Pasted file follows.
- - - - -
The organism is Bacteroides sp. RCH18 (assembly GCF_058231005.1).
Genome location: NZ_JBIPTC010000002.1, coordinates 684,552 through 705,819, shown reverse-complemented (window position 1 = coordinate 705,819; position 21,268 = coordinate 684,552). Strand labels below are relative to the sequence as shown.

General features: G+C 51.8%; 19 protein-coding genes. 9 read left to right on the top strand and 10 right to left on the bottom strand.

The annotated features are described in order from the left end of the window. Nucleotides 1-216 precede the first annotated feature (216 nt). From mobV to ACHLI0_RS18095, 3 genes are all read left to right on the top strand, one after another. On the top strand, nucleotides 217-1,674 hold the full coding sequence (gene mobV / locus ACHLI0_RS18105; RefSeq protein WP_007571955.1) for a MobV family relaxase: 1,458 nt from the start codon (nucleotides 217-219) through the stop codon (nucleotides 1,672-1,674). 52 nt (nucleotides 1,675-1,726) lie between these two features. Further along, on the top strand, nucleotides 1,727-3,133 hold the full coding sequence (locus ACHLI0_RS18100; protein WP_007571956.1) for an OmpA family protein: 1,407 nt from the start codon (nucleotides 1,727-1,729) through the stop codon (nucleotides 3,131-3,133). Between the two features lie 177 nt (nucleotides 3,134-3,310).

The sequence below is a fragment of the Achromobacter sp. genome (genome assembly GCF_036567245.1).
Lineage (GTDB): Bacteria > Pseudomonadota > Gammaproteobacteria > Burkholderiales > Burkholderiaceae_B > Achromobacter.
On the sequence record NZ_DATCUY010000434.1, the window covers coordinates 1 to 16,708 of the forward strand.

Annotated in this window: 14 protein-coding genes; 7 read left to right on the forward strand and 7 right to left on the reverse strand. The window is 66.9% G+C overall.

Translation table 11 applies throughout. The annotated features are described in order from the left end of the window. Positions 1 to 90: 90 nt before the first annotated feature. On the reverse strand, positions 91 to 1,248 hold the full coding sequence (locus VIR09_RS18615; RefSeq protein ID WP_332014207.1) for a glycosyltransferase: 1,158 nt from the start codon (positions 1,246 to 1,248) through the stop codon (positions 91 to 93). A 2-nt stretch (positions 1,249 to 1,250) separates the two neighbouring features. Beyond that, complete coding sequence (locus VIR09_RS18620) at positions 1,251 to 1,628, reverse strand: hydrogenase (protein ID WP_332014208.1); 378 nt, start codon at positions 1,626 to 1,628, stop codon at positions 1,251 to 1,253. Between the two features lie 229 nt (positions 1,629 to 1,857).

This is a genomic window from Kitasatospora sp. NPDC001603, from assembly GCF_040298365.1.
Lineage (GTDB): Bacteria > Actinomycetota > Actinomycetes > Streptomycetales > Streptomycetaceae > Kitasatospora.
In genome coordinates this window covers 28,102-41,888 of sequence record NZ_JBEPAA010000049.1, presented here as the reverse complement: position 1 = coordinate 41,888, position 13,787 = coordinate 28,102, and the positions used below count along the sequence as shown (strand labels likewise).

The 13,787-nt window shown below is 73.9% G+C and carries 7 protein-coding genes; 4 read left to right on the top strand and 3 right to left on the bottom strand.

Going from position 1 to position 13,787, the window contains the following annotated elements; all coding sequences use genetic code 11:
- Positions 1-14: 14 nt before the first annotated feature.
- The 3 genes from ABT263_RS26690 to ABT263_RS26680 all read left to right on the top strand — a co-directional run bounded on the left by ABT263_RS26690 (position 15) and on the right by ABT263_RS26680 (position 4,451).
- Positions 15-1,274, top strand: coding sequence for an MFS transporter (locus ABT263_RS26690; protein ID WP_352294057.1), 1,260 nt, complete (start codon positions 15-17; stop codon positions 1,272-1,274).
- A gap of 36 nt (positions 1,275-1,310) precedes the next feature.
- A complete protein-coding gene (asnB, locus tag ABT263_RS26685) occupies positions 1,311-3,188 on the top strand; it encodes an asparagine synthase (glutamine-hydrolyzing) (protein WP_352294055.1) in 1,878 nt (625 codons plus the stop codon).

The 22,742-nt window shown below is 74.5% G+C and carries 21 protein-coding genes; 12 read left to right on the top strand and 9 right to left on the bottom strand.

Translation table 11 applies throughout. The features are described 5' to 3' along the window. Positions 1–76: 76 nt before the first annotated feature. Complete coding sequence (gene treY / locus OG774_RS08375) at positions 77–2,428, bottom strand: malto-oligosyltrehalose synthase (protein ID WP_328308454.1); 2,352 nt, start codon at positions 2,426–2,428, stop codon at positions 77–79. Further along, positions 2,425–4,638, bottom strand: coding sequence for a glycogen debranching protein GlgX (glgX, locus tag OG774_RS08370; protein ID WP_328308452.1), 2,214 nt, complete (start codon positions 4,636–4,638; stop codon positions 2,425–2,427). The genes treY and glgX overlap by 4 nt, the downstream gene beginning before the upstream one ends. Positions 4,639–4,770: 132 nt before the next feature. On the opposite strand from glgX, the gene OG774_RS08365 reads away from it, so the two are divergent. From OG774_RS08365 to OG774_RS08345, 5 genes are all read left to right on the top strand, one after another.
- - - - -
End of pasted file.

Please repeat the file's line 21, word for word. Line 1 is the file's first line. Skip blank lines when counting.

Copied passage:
Translation table 11 applies throughout. The features are described 5' to 3' along the window. Positions 1–76: 76 nt before the first annotated feature. Complete coding sequence (gene treY / locus OG774_RS08375) at positions 77–2,428, bottom strand: malto-oligosyltrehalose synthase (protein ID WP_328308454.1); 2,352 nt, start codon at positions 2,426–2,428, stop codon at positions 77–79. Further along, positions 2,425–4,638, bottom strand: coding sequence for a glycogen debranching protein GlgX (glgX, locus tag OG774_RS08370; protein ID WP_328308452.1), 2,214 nt, complete (start codon positions 4,636–4,638; stop codon positions 2,425–2,427). The genes treY and glgX overlap by 4 nt, the downstream gene beginning before the upstream one ends. Positions 4,639–4,770: 132 nt before the next feature. On the opposite strand from glgX, the gene OG774_RS08365 reads away from it, so the two are divergent. From OG774_RS08365 to OG774_RS08345, 5 genes are all read left to right on the top strand, one after another.